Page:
BEIJING, China — Scientists are still uncertain how the original COVID-19 strain came to be, but new research indicates the Omicron variant may have originated in mice before making the jump to humans.
Emerging in late 2021, the Omicron COVID-19 variant has further complicated and extended an already exhausting pandemic. Much more infectious than earlier versions of SARS-CoV-2, Omicron now accounts for the vast majority of U.S. infections. It didn’t take long for the scientific community to establish that Omicron emerged from a strain that was circulating in mid-2020. Besides that, though, researchers have largely been unsuccessful at retracing the variant’s viral steps as it evolved into its current form.
One popular working theory among scientists is that animals carried Omicron before eventually infecting humans through further mutations. This latest study, conducted by Jianguo Xu from the National Institute for Communicable Diseases Control and Prevention China CDC, supports this idea, concluding the most likely carriers are mice. To be clear, study authors caution more research is necessary before they can confirm this.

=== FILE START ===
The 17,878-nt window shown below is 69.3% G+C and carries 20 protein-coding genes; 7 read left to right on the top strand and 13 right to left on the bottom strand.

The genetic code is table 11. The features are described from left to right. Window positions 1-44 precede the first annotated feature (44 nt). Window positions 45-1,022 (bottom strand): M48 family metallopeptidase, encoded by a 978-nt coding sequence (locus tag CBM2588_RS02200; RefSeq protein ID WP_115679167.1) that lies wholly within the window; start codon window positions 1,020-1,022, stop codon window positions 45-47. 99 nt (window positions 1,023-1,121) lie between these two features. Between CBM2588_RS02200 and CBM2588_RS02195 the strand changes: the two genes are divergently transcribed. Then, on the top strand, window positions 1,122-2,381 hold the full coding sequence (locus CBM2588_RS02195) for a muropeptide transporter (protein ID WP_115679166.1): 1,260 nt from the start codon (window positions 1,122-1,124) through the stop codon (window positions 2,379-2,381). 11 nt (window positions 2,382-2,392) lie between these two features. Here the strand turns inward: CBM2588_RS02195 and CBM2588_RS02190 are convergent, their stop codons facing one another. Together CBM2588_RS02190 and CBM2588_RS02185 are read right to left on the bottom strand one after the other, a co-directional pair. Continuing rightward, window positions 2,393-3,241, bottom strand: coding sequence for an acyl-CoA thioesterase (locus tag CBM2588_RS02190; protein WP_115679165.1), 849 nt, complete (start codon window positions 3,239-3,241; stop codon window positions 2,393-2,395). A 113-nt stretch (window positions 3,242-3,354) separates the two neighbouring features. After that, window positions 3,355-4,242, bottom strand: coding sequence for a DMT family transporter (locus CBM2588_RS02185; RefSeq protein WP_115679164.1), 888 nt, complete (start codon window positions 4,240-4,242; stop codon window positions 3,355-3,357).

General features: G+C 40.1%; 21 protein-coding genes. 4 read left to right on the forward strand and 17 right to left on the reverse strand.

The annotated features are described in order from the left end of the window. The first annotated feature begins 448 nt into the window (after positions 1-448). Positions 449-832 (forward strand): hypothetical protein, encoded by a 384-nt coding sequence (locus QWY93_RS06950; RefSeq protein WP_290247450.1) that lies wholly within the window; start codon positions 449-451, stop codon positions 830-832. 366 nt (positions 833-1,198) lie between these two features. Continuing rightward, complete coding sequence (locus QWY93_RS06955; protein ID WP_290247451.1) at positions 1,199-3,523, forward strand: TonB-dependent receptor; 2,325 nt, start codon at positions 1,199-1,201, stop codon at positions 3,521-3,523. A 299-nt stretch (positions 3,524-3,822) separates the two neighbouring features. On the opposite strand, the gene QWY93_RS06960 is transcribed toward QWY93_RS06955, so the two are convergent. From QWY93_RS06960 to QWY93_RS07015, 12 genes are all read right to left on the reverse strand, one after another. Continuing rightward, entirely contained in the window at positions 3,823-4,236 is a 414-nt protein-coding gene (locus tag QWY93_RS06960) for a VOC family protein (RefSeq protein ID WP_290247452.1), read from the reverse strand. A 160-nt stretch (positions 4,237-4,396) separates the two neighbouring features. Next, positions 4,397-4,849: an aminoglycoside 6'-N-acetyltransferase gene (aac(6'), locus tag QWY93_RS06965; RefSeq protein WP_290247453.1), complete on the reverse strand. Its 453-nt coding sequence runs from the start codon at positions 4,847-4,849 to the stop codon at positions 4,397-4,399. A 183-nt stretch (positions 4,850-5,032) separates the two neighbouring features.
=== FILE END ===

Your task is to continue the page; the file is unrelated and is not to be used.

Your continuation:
COVID in mice and Omicron share several mutations
“Our study calculated the average number of mutations in the five VOCs and investigated the key mutations in the viral S protein, where the infection originates. We found that the Omicron variant contains mutations at five key sites of the protein: K417, E484, Q493, Q498, and N501,” Professor Xu explains in a media release.
“This mutation profile shows that the virus has adapted to infect the cells of mice. In addition, the time-scaled phylogenetic tree shows that the Omicron and Gamma lineages were likely circulating in mid-2020, which supports the hypothesis that Omicron may have evolved in a non-human animal species. We believe that the coronavirus slowly accumulated mutations over time in mice, before it was transmitted back to humans by reverse zoonotic,” the study author continues.
If scientists confirm Omicron’s origin, it will hold major implications toward pandemic containment measures moving forward. If Omicron can jump from a rodent to a human, it’s likely that more variants are circulating among animals.
“These findings suggest that researchers should focus on SARS-CoV-2 variants isolated from wild animals, especially rodents. If Omicron is determined to have been derived from mice, the implications of it circulating among non-human hosts will pose new challenges in the prevention and control of the epidemic,” Prof. Xu concludes.
The study appears in the Journal of Biosafety and Biosecurity.